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The Body Mass Index Limits

The BMI isn’t a number to be used as a cut off. It’s more of a guide and it requires other factors in order for it to be an effective health assessment tool.

The Body Mass Index has had its fair share of troubles because it’s open to interpretation. Those who are muscular are comfortable being in the upper limits of it, and those who exercise a lot are comfortable in the lower ranges. Let’s discuss body mass index limits to avoid any confusion.

Body Mass Index Examples

I’m around 165 lbs and 6′. This brings my BMI to 22.4. My friends consider me too skinny when they look at me. In fact, I could lose more weight around the midsection and still would be healthy.

Unaccounted for here is that I could gain 18 lbs, and my BMI would still be normal at 24.8. So I would be okay?

Unfortunately, no. The extra 18 lbs would increase my metabolic disease risk, negatively impacting my heart health.

Using the BMI

There are limits to using the body mass index to monitor your health. But I use it as an assessment of my patient’s initial health.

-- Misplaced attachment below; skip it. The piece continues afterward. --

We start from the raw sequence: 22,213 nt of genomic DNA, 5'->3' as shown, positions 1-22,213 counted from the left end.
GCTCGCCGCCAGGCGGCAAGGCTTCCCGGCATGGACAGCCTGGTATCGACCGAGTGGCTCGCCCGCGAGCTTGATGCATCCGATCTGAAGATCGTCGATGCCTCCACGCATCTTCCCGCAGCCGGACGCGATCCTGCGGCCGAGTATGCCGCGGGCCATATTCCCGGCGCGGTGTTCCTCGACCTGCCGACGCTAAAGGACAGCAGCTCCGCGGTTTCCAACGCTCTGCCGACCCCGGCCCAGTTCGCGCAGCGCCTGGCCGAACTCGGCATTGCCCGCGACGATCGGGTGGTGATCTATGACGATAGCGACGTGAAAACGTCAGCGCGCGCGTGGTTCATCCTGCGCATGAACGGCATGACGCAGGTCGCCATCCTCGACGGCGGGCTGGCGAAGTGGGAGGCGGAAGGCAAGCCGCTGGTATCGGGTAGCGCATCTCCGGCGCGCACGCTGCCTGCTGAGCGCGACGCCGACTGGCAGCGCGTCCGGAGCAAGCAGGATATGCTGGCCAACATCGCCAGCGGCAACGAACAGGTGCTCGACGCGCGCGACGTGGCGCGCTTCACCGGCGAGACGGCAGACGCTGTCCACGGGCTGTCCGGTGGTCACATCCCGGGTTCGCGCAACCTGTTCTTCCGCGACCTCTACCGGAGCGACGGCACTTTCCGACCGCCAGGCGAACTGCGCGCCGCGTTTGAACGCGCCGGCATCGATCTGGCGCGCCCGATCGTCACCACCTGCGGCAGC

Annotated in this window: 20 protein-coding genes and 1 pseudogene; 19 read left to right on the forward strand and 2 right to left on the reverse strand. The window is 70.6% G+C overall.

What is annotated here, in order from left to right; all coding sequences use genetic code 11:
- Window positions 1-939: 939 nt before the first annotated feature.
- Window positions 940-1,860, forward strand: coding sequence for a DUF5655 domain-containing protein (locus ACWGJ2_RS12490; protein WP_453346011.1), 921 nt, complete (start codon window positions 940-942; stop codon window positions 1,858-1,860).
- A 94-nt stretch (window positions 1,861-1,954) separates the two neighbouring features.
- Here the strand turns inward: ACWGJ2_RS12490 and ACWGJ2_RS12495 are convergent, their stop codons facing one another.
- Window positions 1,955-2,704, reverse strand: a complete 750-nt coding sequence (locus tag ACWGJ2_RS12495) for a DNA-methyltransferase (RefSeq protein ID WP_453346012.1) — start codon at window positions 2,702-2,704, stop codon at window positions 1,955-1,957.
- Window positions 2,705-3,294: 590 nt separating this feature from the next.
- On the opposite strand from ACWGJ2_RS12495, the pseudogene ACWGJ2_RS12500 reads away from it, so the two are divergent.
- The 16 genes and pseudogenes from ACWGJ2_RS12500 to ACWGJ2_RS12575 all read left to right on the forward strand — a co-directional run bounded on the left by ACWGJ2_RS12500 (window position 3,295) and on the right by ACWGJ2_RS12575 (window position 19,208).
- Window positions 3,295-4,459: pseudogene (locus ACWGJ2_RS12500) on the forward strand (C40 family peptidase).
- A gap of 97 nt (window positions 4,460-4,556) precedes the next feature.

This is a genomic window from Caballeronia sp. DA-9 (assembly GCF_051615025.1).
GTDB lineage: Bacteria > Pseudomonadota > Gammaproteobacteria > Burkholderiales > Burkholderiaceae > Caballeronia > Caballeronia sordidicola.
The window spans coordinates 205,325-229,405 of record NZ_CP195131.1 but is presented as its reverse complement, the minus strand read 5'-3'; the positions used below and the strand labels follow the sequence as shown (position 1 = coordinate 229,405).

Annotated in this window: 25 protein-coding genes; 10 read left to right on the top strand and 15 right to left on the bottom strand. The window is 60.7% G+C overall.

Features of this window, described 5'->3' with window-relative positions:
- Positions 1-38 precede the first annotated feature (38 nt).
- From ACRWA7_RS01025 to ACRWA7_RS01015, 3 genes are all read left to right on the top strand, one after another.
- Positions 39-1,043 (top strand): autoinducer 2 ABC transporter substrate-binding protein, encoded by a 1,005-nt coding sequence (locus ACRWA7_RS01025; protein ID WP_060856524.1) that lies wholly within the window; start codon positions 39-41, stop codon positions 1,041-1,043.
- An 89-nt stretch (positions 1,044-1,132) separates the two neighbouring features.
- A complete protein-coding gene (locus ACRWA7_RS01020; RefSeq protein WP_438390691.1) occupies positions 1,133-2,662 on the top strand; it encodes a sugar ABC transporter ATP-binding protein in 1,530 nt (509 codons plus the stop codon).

My BMI of 22.4 is a good start. Knowing other factors, such as my cardiovascular risk factors, activity levels, and genetic factors, is essential.

The CDC states that a BMI between 18.5 to 24.9 is a “Healthy Weight range,” which isn’t true for everyone, as seen in the example above.

Other Weight Factors

I like to know how much weight my client has gained and over what period of time.

Equally important is the location of the majority of the weight. Central weight versus more spread out makes a difference.

Blood pressure, snoring scores, energy levels, basal heart rate, and heart rate variability can also be helpful when considering someone’s BMI.

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